This San Franciscan has guided Credit Karma's U.K. launch through the craziness of Brexit.
Last November, 12-year-old personal finance giant Credit Karma announced that it was expanding to the United Kingdom by acquiring Noddle, a British credit monitoring service. The move thrilled Nichole Mustard, Credit Karma’s co-founder and chief revenue officer. As the woman helming the expansion, which kicked off in April, she could finally return to her entrepreneurial roots and build something from scratch. The benefits of founding experience, scale, and financial stability--none of which she had when Credit Karma launched just before the financial crisis--have helped her quickly assert Credit Karma’s place in the U.K. despite the economic uncertainty of Brexit. She’s done so by making all of Credit Karma U.K.’s services free, as they are in the United States, and by ramping up marketing, almost doubling the company’s month-over-month investment in June and July. The company is hiring, too, with plans to expand staff by a third to more than 100 by the end of 2019. As fulfilling as the experience has been, Mustard is already looking for a successor so she can return to San Francisco, where her wife and four children remain. “Sometimes, there’s a challenge with pursuing what makes you happy in your career,” she says. “There’s no perfect road map for that kind of stuff.” --Cameron Albert-Deitch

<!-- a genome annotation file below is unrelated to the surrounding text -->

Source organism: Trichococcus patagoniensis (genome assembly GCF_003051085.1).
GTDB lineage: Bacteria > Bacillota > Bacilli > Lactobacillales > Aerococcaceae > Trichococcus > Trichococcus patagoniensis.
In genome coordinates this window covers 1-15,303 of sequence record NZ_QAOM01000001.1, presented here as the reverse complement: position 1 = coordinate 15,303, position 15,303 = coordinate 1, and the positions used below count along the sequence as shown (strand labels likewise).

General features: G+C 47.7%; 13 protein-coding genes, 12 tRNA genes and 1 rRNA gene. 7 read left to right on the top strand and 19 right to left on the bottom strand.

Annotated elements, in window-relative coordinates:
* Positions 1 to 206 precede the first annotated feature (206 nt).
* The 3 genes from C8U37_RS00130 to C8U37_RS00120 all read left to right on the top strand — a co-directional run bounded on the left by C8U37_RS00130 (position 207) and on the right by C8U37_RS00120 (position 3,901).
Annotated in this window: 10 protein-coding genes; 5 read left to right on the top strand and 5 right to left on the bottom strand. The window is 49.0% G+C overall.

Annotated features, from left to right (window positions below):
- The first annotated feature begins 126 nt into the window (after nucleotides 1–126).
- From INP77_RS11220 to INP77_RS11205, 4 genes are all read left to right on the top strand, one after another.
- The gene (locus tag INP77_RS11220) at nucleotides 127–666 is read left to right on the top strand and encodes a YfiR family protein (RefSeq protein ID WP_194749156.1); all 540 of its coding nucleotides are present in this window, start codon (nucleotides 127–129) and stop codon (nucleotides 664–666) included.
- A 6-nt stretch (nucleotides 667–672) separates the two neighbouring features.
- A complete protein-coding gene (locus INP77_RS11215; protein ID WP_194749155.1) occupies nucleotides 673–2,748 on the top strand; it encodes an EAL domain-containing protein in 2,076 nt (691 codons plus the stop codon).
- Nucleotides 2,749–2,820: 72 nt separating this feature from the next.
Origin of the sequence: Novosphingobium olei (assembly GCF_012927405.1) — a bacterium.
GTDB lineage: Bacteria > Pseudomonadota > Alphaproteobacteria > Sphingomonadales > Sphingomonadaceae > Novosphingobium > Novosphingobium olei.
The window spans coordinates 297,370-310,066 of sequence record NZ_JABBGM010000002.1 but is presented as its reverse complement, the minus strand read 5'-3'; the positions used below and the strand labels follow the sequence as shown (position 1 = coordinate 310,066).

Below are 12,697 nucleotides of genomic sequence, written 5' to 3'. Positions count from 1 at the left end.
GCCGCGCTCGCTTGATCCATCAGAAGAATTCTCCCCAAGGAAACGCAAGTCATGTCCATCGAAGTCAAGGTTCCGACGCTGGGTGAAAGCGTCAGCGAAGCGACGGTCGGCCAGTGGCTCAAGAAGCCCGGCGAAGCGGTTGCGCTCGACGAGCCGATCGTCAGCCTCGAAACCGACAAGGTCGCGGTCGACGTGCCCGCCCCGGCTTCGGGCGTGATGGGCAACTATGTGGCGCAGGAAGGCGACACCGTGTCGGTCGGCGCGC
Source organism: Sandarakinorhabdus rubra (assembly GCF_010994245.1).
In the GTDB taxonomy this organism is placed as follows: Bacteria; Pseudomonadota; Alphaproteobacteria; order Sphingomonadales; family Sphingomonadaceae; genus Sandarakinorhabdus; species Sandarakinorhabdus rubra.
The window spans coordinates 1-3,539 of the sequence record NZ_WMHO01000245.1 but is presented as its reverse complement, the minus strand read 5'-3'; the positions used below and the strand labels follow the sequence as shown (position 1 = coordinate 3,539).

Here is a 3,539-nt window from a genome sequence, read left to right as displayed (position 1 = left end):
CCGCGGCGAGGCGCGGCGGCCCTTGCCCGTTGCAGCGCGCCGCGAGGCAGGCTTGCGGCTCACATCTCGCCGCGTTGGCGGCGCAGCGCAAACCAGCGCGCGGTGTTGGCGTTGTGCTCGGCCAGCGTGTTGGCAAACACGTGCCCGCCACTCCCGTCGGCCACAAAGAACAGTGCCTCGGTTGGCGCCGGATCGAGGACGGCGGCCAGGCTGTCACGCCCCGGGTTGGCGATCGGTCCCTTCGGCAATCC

Her A.I. software promises to take some of the cost out of real-estate development.
Olivia Ramos earned master's degrees in architecture from Columbia University and in real estate development at the University of Miami. But it wasn’t until she was working as a construction project manager in Miami that she saw a need for software that would merge demographic, zoning, financial, and legal data all in one place. “There was a glitch in the system,” says Ramos. She founded Deepblocks at Singularity University in Mountain View, California, in 2016 and launched her program this past May. Deepblocks’ A.I. software accesses and integrates construction costs, income, and other market data that is publicly available but often difficult to track down, saving developers, investment brokers, and architects huge amounts of time. Even a developer who knows a market well might need six hours to come up with a feasibility analysis for a given parcel of land. “But with our software, they can do the same amount of work in 20 minutes,” says Ramos. Real estate pros in 1,100 U.S. cities are already using the software, which the company is also testing in the United Kingdom, Panama, and Nigeria. Ideally, the cost savings will flow through to property renters and buyers too. If it does, says Ramos, “perhaps we can lower the cost of living.” --Hannah Wallace